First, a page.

Considerable variation exists in obesity rates among states and by race and ethnicity

 America is struggling with an obesity epidemic with more than one in four people in this country considered to be obese. To see the full picture of the nation’s struggle with weight, it’s important to examine the variations in obesity rates among the states and by race and ethnicity.

 Significant variations exist in both the rates of obesity and in the growth of obesity across the states. In Colorado, for example, 22 percent of the population is obese, compared to 36 percent in Mississippi, which has the highest rate of obesity in America.

State-level disparities increase when obesity rates are examined by race and ethnicity. Nationally, the rate of obesity among African-Americans is approximately 1.4 times the rate among whites, but it is even higher when the figures are broken down by state. In Washington D.C., African-Americans experience obesity rates nearly four times as high as whites, and in Colorado, Wisconsin, and South Carolina rates are nearly twice as high. Racial disparities also exist in obesity growth rates among the states. Between 2001 and 2011, obesity rates increased the most among Hispanics—particularly in Louisiana, Iowa, and Arizona.

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These disparities are especially troubling among children. The majority of American youth are not getting the recommended amount of physical activity (60 minutes per day), and few states are implementing policy related to nutrition, screening, and physical activity in schools. As of January 2012, only three states (Louisiana, North Carolina and Tennessee) had implemented policies on BMI screening or other weight assessment in schools, requirements for a certain amount or level of physical activity in schools, and nutritional standards for schools that are stronger than the USDA’s. Eighteen states (Alaska, Georgia, Hawaii, Idaho, Kansas, Maryland, Michigan, Minnesota, Montana, Nebraska, New Hampshire, New Mexico, Oregon, Utah, Virginia, Washington, Wisconsin and Wyoming) had not implemented any of these policies.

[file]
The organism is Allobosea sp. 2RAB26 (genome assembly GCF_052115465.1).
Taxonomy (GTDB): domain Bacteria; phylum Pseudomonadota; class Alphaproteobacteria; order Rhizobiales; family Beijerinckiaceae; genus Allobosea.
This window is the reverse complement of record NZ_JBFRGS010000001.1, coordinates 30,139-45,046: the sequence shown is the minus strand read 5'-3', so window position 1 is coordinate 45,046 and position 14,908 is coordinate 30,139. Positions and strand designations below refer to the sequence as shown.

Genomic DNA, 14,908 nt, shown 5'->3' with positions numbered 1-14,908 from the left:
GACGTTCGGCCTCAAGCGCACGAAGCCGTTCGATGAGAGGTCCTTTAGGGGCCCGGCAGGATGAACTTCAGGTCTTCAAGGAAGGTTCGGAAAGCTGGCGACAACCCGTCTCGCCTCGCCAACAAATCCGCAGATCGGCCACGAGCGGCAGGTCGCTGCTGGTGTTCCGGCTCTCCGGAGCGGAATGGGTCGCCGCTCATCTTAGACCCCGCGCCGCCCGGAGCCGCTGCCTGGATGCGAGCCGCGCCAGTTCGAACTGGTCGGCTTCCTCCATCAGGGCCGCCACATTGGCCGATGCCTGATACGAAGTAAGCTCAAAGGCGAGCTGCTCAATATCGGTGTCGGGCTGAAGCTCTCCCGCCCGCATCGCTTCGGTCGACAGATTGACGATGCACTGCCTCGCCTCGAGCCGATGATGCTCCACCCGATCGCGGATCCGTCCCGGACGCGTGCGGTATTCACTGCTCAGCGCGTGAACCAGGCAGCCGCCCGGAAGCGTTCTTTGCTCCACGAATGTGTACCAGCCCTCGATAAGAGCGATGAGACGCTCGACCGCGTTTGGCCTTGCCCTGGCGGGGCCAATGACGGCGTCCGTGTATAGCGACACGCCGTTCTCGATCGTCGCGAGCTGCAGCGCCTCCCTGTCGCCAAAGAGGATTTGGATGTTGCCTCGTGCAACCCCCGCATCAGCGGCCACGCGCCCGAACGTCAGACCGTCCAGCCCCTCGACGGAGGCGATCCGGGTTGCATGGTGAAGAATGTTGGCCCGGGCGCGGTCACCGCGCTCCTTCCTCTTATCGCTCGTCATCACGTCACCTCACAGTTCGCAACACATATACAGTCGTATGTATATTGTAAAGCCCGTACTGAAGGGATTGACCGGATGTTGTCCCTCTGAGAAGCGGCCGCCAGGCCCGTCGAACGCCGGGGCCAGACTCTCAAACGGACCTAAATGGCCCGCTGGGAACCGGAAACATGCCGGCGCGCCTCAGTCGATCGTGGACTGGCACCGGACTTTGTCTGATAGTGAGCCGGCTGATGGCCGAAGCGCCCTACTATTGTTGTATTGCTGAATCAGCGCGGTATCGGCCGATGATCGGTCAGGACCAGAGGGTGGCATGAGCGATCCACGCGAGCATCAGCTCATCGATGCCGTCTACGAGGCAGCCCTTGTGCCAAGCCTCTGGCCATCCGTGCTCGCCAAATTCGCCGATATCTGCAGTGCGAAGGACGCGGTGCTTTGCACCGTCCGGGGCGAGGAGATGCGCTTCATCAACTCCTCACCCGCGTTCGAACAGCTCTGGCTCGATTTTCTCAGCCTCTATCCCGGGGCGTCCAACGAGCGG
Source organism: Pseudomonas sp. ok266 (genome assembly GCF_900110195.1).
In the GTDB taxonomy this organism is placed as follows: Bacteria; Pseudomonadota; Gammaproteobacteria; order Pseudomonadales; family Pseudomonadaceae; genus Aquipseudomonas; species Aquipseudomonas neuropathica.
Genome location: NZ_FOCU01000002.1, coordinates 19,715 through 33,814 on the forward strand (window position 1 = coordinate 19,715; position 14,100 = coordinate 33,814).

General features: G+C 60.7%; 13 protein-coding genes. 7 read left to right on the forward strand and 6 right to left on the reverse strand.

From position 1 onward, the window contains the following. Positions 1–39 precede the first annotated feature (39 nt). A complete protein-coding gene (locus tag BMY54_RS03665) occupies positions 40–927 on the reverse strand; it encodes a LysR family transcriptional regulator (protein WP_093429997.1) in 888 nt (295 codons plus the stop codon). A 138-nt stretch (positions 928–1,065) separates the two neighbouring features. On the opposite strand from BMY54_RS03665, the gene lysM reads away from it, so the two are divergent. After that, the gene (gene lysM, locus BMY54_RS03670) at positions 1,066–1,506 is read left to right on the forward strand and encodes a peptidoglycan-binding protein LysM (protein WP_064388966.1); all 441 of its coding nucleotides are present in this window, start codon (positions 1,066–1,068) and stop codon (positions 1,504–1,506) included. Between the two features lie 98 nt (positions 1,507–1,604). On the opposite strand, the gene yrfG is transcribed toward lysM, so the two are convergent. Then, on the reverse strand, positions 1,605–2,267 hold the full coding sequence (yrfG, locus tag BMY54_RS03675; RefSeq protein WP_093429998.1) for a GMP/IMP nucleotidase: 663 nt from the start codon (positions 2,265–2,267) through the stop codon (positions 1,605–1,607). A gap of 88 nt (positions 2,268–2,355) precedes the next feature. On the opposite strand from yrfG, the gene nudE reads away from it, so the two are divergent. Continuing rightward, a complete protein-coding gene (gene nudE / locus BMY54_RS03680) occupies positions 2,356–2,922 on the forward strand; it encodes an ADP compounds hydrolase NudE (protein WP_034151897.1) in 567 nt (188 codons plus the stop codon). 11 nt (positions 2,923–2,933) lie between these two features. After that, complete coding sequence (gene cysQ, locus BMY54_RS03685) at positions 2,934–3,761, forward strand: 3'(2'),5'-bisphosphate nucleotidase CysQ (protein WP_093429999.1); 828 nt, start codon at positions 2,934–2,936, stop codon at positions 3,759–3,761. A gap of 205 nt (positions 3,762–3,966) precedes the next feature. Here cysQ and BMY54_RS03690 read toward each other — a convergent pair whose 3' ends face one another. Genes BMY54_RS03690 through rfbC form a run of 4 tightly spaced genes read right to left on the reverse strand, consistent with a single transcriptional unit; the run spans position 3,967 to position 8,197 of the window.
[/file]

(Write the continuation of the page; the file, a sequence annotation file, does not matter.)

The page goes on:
Sources and Notes

SHADAC analysis of Behavioral Risk Factor Surveillance System (BRFSS) and Youth Risk Behavior Surveillance System (YRBSS) data. Two years of BRFSS data were pooled to produce state-level estimates for adults.

 Information on state policies were obtained from F as in Fat: How Obesity Threatens America’s Future 2011, Trust for America’s Health (TFAH).

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